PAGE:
Question on Powersave 1200

I defer the discussion of whether or not the devices have any usefulness to the average consumer (I'm quite sure that they don't),
and instead point out the lack of professionalism of the average "Professional Electrical Contractor" as evidenced in:
http://www.electriciantalk.com/showthread.php?p 67
Since the above posts show clearly that the average electrician will install such devices, probably without clearly informing their customer of their uselessness, it is no wonder that such scams continue to be perpetrated upon the public.
It seems, from my point of view, that the "professionals" a consumer would employ to install such a device (not the engineers to who I am speaking here) are scamming the public just as the sellers are.
So perhaps the real engineers here should be warning those who travel this way in search of more information, that both the sellers and the contractors will be very happy to take your money. Professionals? Phooey!!!
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snipped-for-privacy@tastelessjokes.org says...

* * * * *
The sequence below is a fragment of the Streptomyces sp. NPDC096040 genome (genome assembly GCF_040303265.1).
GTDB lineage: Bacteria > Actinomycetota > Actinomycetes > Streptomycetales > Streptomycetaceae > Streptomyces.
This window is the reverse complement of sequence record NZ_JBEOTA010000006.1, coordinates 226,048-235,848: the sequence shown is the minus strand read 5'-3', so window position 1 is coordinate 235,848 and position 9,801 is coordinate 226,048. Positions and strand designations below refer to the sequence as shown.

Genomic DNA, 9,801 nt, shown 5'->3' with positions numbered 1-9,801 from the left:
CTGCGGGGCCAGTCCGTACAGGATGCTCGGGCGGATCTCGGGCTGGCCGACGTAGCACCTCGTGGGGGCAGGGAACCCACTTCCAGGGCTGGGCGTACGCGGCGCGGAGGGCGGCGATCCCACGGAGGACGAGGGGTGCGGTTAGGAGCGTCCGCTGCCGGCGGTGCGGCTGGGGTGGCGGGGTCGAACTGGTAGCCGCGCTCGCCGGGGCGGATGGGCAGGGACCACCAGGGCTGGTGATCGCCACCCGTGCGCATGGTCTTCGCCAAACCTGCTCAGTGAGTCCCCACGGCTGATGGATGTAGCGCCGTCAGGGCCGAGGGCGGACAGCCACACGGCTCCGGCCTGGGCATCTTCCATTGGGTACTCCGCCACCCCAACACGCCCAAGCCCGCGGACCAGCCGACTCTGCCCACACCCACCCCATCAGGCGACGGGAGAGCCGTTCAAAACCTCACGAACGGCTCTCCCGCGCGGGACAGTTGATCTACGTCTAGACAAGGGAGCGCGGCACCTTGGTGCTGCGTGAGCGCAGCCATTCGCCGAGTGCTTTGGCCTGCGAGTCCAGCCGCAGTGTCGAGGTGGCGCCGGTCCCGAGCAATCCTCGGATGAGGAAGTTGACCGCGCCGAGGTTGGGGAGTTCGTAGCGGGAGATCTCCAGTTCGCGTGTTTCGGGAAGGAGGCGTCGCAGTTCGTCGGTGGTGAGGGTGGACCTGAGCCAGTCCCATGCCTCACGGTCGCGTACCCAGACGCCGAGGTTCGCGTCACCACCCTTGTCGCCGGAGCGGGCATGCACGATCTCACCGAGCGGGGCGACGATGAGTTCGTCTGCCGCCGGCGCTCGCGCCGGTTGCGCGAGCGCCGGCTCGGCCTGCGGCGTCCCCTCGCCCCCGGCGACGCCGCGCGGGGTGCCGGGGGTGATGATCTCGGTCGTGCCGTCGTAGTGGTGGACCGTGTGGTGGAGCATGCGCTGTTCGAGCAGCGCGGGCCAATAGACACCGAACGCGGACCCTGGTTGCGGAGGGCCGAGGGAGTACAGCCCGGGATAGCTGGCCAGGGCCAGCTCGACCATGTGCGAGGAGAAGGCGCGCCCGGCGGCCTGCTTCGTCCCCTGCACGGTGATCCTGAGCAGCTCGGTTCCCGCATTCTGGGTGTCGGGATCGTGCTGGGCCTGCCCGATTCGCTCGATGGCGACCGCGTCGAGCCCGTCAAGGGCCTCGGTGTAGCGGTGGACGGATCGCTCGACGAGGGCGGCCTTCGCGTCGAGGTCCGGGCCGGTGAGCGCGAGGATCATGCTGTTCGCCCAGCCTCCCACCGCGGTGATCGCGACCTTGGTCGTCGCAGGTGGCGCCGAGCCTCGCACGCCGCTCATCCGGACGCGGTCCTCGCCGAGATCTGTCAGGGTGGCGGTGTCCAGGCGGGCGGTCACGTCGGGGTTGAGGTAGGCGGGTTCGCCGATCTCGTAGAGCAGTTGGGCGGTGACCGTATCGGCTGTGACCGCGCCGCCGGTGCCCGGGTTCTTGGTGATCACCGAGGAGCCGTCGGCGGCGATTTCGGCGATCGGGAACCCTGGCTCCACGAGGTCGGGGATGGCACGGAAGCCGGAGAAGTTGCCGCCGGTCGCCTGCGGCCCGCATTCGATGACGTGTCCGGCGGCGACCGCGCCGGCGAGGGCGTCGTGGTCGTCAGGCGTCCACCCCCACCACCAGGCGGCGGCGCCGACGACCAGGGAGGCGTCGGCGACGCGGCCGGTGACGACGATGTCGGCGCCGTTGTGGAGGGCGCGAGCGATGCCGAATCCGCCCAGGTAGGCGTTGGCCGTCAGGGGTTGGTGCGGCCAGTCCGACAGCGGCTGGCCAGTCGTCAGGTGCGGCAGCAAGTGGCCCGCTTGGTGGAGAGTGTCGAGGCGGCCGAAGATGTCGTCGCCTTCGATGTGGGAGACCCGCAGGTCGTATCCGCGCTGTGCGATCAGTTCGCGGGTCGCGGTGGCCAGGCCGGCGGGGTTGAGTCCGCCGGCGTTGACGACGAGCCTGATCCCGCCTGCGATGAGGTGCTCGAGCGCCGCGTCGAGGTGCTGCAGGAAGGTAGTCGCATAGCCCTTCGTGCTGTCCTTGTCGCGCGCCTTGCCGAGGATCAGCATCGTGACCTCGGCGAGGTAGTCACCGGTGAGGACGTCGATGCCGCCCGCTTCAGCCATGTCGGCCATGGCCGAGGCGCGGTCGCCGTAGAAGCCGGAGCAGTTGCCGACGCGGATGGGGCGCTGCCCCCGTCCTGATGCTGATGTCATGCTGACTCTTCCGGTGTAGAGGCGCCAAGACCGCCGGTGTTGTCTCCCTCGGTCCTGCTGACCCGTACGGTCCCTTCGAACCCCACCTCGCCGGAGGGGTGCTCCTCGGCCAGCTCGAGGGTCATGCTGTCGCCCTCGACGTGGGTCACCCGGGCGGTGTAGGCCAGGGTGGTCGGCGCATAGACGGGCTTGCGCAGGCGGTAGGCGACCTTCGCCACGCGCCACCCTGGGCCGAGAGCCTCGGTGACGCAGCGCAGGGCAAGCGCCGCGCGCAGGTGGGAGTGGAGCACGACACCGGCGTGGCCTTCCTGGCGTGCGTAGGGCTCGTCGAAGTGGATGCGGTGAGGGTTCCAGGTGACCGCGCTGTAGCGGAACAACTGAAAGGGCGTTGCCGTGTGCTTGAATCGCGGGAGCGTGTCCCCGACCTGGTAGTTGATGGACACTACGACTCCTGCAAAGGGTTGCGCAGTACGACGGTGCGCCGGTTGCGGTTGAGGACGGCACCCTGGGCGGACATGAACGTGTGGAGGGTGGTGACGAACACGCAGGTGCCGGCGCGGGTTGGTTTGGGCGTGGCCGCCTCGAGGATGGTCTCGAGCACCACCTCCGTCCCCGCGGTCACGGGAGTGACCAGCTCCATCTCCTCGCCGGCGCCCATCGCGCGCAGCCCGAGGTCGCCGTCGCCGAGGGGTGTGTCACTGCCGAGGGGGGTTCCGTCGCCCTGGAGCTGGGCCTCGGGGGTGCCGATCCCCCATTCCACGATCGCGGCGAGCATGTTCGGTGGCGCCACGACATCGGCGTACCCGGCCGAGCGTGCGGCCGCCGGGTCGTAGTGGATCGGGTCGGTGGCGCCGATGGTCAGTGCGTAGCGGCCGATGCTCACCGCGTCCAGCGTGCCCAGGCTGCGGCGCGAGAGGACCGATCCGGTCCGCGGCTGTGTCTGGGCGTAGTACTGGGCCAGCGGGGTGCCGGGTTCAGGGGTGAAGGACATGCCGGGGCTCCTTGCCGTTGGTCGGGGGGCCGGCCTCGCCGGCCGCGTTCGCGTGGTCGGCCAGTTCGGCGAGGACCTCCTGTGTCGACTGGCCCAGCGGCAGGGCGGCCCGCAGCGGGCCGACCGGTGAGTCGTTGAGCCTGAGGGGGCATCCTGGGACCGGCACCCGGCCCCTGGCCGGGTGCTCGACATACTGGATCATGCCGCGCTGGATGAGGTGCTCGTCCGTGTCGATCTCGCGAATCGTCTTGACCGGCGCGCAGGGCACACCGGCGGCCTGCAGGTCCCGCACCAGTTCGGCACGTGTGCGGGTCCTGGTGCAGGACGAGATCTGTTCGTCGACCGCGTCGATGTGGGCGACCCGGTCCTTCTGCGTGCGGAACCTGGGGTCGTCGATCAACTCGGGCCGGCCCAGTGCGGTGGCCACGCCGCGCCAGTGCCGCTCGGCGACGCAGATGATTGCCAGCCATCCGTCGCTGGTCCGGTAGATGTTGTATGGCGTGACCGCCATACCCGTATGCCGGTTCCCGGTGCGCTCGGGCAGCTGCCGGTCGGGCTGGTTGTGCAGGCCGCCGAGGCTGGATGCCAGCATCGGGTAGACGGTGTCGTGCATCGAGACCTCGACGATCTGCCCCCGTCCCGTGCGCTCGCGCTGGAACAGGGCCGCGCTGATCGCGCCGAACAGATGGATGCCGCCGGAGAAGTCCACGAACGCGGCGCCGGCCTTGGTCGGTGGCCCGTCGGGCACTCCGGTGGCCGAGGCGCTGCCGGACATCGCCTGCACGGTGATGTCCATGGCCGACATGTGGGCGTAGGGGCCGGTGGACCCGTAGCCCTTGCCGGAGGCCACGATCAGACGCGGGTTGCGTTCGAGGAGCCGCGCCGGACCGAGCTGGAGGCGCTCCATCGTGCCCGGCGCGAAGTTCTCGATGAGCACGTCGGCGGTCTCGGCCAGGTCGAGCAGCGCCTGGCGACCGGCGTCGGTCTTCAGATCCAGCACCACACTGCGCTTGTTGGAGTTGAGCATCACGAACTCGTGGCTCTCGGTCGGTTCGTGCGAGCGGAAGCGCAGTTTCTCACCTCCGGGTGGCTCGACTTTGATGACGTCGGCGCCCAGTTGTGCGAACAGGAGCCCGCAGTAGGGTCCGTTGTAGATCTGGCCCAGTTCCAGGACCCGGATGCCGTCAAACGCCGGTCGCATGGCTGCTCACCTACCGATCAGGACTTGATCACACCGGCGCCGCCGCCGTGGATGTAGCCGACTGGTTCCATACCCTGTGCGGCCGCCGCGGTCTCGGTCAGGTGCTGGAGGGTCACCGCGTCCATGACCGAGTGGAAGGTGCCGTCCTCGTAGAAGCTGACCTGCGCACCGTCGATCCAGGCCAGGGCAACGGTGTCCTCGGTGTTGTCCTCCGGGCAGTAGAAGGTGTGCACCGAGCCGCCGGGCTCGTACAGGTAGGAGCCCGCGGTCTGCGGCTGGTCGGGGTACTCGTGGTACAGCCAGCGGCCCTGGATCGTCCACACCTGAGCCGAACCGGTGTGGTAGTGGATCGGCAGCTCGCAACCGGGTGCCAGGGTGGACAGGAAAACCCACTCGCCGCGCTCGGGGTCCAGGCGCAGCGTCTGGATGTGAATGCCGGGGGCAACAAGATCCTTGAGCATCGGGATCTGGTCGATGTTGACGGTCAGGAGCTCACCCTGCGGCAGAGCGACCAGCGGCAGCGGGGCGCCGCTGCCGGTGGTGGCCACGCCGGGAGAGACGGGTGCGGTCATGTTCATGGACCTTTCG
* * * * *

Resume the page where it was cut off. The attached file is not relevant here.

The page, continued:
The claims you do make are just as silly.

Don't bother. Doing business with a scammer would only encourage you.

How about you show where an energy savings large enough to show up on a utility bill would come from? We talk science here, not scam.

Yep, start moving the goal posts. Why not move them all the way to a group that doesn't know any better?

Hey, it's Sunday. The goal posts are needed where they are!

It occurs to me that you could show, scientifically where your "savings" is coming from. You can't because they don't exist.

Why would anyone believe a scam artist?